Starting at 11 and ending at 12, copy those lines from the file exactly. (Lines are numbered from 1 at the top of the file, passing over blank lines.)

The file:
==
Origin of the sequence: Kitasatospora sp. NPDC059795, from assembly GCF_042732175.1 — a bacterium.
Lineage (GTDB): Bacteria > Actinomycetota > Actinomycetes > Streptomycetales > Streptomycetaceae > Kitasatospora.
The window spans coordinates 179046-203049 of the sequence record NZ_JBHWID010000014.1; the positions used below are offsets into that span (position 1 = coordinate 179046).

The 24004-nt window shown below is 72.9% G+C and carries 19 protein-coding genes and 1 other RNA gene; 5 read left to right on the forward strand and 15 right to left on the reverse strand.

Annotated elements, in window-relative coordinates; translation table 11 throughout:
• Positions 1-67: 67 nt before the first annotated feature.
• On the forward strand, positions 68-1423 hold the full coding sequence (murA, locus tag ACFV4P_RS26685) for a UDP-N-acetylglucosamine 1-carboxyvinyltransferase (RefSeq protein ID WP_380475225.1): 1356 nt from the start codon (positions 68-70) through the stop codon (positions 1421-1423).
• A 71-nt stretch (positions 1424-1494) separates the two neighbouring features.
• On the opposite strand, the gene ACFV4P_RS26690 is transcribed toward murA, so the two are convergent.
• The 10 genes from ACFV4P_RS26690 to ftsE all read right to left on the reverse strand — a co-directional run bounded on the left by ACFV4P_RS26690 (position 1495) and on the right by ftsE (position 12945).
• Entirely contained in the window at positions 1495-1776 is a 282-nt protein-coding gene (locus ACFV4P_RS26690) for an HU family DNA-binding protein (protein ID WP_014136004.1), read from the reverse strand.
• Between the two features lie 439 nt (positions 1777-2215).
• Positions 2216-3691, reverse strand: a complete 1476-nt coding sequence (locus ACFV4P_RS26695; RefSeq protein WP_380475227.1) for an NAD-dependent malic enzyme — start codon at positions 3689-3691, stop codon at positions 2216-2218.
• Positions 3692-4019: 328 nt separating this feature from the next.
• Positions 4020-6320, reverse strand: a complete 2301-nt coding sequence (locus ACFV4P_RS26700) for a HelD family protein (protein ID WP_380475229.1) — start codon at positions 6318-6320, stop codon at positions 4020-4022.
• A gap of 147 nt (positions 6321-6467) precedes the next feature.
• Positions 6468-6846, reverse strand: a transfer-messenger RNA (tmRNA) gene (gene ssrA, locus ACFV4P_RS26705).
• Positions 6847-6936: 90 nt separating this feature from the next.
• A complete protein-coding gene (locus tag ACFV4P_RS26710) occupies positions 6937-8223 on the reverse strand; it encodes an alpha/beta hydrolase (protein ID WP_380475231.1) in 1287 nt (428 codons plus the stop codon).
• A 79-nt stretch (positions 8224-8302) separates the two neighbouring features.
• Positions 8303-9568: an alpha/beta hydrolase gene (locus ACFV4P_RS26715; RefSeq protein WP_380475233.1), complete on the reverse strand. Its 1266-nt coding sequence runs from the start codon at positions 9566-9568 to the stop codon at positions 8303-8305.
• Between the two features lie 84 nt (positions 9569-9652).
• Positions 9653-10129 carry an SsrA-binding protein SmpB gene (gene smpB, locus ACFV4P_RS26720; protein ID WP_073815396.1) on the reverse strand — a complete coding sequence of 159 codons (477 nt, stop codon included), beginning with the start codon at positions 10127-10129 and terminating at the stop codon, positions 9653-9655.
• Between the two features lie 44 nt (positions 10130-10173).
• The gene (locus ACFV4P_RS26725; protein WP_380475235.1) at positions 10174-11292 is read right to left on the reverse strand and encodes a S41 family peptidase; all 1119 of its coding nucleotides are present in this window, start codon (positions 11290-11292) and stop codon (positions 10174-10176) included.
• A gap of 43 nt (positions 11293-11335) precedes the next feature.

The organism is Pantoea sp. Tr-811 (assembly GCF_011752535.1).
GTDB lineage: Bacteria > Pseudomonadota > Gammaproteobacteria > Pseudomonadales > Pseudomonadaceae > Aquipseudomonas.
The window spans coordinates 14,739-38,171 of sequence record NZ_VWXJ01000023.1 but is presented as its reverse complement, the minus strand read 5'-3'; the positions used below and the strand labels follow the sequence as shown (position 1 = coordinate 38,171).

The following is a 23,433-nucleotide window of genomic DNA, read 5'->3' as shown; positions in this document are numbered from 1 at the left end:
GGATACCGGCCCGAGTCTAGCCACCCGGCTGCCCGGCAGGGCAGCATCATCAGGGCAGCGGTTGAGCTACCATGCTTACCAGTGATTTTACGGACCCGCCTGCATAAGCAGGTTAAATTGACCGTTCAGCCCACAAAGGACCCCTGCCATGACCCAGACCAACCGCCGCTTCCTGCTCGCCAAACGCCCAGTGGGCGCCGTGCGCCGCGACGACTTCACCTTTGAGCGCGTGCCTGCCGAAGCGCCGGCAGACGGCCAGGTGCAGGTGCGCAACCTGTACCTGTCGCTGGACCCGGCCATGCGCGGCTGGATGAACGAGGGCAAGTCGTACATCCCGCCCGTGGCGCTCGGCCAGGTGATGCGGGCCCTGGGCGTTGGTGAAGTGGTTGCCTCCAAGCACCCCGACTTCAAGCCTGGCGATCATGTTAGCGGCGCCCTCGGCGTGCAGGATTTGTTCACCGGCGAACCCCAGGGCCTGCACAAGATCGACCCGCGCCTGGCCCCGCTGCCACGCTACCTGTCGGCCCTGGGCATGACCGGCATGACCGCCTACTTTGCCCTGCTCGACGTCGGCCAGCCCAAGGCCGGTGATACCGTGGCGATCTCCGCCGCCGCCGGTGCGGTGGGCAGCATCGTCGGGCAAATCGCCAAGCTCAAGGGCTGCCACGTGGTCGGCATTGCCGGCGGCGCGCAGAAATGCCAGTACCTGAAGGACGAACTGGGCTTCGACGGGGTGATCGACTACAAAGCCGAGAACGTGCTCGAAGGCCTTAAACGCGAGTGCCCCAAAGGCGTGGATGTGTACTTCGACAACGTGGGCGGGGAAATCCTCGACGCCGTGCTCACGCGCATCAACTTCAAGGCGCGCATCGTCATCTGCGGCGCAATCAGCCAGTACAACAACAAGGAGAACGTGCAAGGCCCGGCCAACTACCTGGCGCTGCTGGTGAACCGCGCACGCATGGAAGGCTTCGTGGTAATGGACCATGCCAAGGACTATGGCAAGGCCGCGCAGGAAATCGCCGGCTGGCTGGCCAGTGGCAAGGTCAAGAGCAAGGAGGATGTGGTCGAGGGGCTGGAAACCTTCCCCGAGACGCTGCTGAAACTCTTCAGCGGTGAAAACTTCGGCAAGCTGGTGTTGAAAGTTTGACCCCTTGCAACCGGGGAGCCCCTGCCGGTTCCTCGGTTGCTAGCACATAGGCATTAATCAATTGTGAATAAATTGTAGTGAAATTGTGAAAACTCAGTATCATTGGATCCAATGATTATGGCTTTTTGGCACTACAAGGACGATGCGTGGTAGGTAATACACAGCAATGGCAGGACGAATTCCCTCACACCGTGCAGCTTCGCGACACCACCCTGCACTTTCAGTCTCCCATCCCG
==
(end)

• Entirely contained in the window at positions 1495-1776 is a 282-nt protein-coding gene (locus ACFV4P_RS26690) for an HU family DNA-binding protein (protein ID WP_014136004.1), read from the reverse strand.
• Between the two features lie 439 nt (positions 1777-2215).